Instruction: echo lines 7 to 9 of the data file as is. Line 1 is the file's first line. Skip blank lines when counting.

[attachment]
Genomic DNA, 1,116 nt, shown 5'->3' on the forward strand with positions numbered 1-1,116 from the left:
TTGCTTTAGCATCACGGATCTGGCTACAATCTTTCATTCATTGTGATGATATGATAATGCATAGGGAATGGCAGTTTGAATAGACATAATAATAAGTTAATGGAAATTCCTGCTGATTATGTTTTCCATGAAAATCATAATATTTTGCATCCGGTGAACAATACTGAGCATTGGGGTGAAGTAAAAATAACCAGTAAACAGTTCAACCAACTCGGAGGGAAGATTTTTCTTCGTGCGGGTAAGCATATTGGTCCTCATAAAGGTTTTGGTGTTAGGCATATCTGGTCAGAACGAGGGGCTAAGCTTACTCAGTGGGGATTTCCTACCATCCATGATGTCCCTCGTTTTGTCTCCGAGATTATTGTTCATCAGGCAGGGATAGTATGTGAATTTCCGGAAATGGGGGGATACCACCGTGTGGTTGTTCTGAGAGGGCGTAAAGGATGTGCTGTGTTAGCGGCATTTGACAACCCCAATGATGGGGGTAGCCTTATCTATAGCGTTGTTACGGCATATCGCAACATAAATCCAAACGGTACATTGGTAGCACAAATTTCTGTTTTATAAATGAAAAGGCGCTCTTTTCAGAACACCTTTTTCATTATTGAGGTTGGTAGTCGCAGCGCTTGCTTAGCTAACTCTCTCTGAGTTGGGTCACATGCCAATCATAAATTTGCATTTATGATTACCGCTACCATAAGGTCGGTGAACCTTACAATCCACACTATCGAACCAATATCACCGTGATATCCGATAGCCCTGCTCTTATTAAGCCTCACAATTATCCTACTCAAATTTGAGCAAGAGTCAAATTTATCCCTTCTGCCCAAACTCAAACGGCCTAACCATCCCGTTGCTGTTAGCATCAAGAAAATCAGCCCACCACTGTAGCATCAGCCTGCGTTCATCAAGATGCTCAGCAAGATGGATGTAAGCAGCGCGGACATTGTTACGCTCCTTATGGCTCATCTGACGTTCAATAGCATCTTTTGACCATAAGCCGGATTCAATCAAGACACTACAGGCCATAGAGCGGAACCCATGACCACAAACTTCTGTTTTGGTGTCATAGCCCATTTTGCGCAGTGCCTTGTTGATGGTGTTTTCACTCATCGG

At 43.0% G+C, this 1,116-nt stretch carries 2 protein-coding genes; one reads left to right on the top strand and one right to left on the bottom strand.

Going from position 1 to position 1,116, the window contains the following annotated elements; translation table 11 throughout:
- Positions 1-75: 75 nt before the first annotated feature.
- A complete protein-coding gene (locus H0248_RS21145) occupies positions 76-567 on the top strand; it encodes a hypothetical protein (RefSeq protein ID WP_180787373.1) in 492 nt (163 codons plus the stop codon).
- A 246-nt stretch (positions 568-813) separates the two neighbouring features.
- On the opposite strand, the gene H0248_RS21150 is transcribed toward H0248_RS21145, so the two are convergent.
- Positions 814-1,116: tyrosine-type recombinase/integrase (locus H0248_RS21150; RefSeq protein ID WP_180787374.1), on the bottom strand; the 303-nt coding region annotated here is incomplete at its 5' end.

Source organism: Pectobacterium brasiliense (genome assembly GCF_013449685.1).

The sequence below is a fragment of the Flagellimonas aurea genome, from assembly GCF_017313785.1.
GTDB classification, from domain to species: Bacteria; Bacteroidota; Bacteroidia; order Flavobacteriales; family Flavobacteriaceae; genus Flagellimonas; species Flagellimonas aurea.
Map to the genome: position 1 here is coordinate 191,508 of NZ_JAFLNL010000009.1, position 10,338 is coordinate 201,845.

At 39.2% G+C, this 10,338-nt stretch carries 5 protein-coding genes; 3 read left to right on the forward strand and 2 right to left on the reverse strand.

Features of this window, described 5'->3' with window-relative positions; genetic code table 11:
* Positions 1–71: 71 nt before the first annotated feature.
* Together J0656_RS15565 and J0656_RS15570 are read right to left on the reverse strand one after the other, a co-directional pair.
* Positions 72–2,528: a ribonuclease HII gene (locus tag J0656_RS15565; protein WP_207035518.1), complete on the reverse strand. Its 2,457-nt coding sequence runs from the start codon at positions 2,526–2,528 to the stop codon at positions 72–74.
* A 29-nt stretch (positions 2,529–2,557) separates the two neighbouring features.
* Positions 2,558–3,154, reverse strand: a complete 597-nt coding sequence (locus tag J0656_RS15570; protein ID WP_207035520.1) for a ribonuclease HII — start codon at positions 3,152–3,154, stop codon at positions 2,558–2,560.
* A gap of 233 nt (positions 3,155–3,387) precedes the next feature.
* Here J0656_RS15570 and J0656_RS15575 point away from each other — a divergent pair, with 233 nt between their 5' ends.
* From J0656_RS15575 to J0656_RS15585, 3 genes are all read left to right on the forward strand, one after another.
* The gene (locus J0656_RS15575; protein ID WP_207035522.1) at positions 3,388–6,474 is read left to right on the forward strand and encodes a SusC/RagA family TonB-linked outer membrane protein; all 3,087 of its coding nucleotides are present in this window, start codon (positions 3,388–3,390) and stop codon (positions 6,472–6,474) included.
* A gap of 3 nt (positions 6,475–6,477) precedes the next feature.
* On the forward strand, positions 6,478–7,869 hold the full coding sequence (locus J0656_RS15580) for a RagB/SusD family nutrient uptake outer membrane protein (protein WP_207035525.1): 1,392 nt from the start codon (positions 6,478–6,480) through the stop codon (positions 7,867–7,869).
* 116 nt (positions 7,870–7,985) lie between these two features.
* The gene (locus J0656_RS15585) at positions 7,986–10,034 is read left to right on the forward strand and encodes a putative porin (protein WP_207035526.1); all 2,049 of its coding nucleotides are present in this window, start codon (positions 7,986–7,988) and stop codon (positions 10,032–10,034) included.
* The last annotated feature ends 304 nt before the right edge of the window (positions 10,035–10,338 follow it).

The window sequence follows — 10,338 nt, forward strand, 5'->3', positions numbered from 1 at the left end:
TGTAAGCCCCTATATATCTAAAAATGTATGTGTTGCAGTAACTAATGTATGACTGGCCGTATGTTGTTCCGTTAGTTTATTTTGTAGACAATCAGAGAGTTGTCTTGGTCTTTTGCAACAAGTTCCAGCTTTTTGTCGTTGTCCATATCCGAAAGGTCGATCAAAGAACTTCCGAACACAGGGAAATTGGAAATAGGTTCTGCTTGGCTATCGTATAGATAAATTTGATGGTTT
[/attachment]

- A 246-nt stretch (positions 568-813) separates the two neighbouring features.
- On the opposite strand, the gene H0248_RS21150 is transcribed toward H0248_RS21145, so the two are convergent.
- Positions 814-1,116: tyrosine-type recombinase/integrase (locus H0248_RS21150; RefSeq protein ID WP_180787374.1), on the bottom strand; the 303-nt coding region annotated here is incomplete at its 5' end.